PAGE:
Belmont pharmacy students recently assisted the Dispensary of Hope in sorting donated medications at their Nashville distribution center. The students are members of Christian Pharmacists Fellowship International (CPFI), a worldwide ministry of individuals working in all areas of pharmaceutical service and practice to serve Christ and the world through pharmacy. Dr. Mark Chirico is faculty advisor for the group. The student efforts assisted Dispensary of Hope in providing close to $100,000 of prescription medication to uninsured individuals across the United States.
Belmont Pharmacy students recently conducted a health fair in conjunction with the First Annual Matthew Walker Family Fun Walk hosted by the Matthew Walker Comprehensive Healthcare Center (MWCHC). The Family Fun Walk is a one-mile walk in Bicentennial Mall State Park supporting the MWCHC’s “Dial Down Diabetes” program, which is sponsored by AstraZeneca HealthCare Foundation. It is an effort to reduce and prevent cardiovascular disease by “dialing down” on the impact of undiagnosed diabetes, prediabetes, and diabetes in low-income adults.
After the event, Dr. Rachel Franks, a Belmont University College of Pharmacy Assistant Professor in the Department of Pharmacy Practice, and 10 Belmont University College of Pharmacy students conducted a health fair. Dr. Franks and students provided participants with their weight, height, and body mass index, and blood pressure, blood glucose, and bone mineral density screenings.
Students and faculty within the Belmont College of Pharmacy have worked with Preston Taylor Ministries (PTM) for over three years and recently spent a Saturday cleaning the facility and grounds, grading papers and decorating to provide a welcoming environment for the children in West Nashville.
Preston Taylor Ministries was founded in 1998 to confront many of the problems present in the Preston Taylor public housing area in West Nashville. Challenges to children in that community included exposure to drug use, gang involvement, teenage pregnancy, illiteracy, poor school performance and crime. In order to provide hope for children living in this environment, PTM sponsors programs for building life-changing relationships. Staff and volunteers introduce new experiences to children in art, music, dance, language, bible study, nutrition and other areas.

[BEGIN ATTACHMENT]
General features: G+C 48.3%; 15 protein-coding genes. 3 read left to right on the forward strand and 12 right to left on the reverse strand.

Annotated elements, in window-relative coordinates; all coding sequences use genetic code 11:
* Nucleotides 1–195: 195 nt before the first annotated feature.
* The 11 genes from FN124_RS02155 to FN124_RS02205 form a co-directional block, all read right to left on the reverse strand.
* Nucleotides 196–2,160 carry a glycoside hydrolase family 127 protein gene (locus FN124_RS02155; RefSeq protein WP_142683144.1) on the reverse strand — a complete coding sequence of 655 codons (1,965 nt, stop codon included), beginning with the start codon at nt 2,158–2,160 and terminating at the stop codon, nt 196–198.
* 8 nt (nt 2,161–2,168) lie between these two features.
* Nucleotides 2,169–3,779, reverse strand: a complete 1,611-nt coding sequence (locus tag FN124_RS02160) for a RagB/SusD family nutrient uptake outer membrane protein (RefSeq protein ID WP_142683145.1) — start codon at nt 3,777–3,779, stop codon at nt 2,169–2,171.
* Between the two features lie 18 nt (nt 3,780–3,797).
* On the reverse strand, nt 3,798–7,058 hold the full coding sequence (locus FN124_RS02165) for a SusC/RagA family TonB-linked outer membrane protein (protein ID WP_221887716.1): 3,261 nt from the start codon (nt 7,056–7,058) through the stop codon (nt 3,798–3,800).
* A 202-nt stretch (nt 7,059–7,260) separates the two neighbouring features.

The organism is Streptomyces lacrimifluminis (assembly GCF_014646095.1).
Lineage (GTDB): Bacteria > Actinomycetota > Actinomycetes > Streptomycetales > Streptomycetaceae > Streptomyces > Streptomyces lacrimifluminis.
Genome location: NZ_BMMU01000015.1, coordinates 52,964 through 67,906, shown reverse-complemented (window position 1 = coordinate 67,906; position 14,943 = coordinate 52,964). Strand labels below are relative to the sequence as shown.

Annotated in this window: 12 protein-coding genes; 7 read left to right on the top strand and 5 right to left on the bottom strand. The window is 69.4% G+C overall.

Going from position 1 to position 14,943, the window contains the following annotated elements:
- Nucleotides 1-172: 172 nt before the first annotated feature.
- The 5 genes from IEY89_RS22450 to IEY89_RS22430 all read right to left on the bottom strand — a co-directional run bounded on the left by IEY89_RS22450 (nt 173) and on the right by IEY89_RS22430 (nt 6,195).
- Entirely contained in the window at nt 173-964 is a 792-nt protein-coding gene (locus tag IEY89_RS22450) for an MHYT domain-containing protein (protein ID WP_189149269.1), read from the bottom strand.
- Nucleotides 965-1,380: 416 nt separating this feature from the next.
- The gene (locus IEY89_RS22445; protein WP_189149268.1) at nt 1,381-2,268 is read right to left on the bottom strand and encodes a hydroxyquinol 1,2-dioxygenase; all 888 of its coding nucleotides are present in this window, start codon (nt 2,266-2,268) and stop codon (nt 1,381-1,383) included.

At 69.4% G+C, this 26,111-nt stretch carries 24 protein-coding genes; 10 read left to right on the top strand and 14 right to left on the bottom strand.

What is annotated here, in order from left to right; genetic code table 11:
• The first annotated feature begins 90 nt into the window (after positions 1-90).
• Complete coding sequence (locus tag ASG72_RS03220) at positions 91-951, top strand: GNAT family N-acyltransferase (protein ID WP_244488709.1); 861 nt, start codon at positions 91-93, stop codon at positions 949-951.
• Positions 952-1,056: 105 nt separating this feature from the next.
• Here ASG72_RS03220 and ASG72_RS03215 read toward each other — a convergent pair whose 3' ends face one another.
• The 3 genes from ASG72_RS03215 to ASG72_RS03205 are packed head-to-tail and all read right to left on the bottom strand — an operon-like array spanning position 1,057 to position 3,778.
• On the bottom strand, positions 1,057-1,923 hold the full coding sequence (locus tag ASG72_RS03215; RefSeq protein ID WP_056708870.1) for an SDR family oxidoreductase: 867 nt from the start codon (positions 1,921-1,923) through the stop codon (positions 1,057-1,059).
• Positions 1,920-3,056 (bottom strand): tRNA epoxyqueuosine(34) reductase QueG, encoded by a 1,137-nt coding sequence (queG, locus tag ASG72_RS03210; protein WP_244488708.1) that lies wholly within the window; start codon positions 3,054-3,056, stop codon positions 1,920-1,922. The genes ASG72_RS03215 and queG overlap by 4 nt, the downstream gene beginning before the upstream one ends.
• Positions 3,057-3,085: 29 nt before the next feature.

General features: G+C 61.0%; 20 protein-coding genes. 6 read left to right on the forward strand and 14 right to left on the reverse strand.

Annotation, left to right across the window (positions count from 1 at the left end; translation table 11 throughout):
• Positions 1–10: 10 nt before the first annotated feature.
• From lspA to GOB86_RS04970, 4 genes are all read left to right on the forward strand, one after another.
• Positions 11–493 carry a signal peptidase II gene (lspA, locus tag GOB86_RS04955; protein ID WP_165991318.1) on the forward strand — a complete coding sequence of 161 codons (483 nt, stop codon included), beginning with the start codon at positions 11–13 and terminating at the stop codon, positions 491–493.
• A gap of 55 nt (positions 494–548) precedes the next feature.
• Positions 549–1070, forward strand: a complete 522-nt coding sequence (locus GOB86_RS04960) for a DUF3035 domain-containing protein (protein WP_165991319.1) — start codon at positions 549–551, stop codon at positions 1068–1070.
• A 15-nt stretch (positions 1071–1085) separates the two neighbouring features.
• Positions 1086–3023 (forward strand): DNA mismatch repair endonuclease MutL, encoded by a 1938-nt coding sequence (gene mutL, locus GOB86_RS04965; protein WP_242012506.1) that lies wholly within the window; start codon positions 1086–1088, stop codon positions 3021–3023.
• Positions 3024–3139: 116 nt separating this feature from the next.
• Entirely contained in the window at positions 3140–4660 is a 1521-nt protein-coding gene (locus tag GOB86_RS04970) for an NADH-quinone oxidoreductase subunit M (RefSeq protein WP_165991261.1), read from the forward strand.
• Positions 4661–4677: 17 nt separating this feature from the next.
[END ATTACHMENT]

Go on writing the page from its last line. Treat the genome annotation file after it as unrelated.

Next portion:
The Belmont University Student National Pharmaceutical Association (SNPhA) team raised $1500 for the 2012 Nashville AIDS 5K walk, sponsored by the non-profit organization Nashville Cares earlier this month. The 23-person Belmont team included deans, faculty, and pharmacy students who joined hundreds of community participants to benefit thousands of individuals and families affected by HIV/AIDS in Nashville/Davidson County and seventeen surrounding counties of northern Middle Tennessee.
Nicholas Toia, a third year doctoral student in the College of Pharmacy, participated this summer as the VALOR (VA Learning Opportunities Residency) Student Pharmacist at the VA Sierra Nevada Health Care System in Reno, Nev.
While there are multiple VALOR positions available throughout the country in the area of pharmacy and nursing, Nicholas served as the only VALOR Student Pharmacist for this institution. The salaried internship provided in-depth exposure to in-patient and outpatient pharmacy services provided to the regional veteran population. This included completing medication reconciliation and patient discharge counseling to veterans leaving the facility, working with Pharmacy Informaticists on the monitoring and reporting of pertinent hospital-patient data relating to pharmacy practice and working with Oncology Pharmacists researching the use and NIOSH/OSHA compliance of closed system transfer devices for hazardous drug manipulation and administration.
Nicholas also worked with the Clinical Pharmacy Specialist in Pharmacoeconomics in reviewing outpatient vital signs for the evaluation of drug therapy in a disease specific subset of the local veteran population. The VA Sierra Nevada employs about 70 people in the pharmacy service, including approximately 20 Clinical Pharmacy Specialists, 10 Pharmacists, five PGY1 and three PGY2 pharmacy residents.
In the first of its kind lecture series, the Student National Pharmaceutical Association (SNPhA) at Belmont University College of Pharmacy recently sponsored a seminar entitled "HIV 101" in partnership with the non-profit organization Nashville Cares. The seminar was attended by 80 pharmacy students and faculty. “Through this ongoing partnership with Nashville Cares" said Dr. Edgar Diaz-Cruz, SNPhA faculty advisor, "our pharmacy students are gaining an edge to better serve and counsel patients with HIV/AIDS in the community.” Nashville Cares representatives Amy Walter and Lisa Binkley will return to Belmont in the months ahead to present a second part of the lecture series.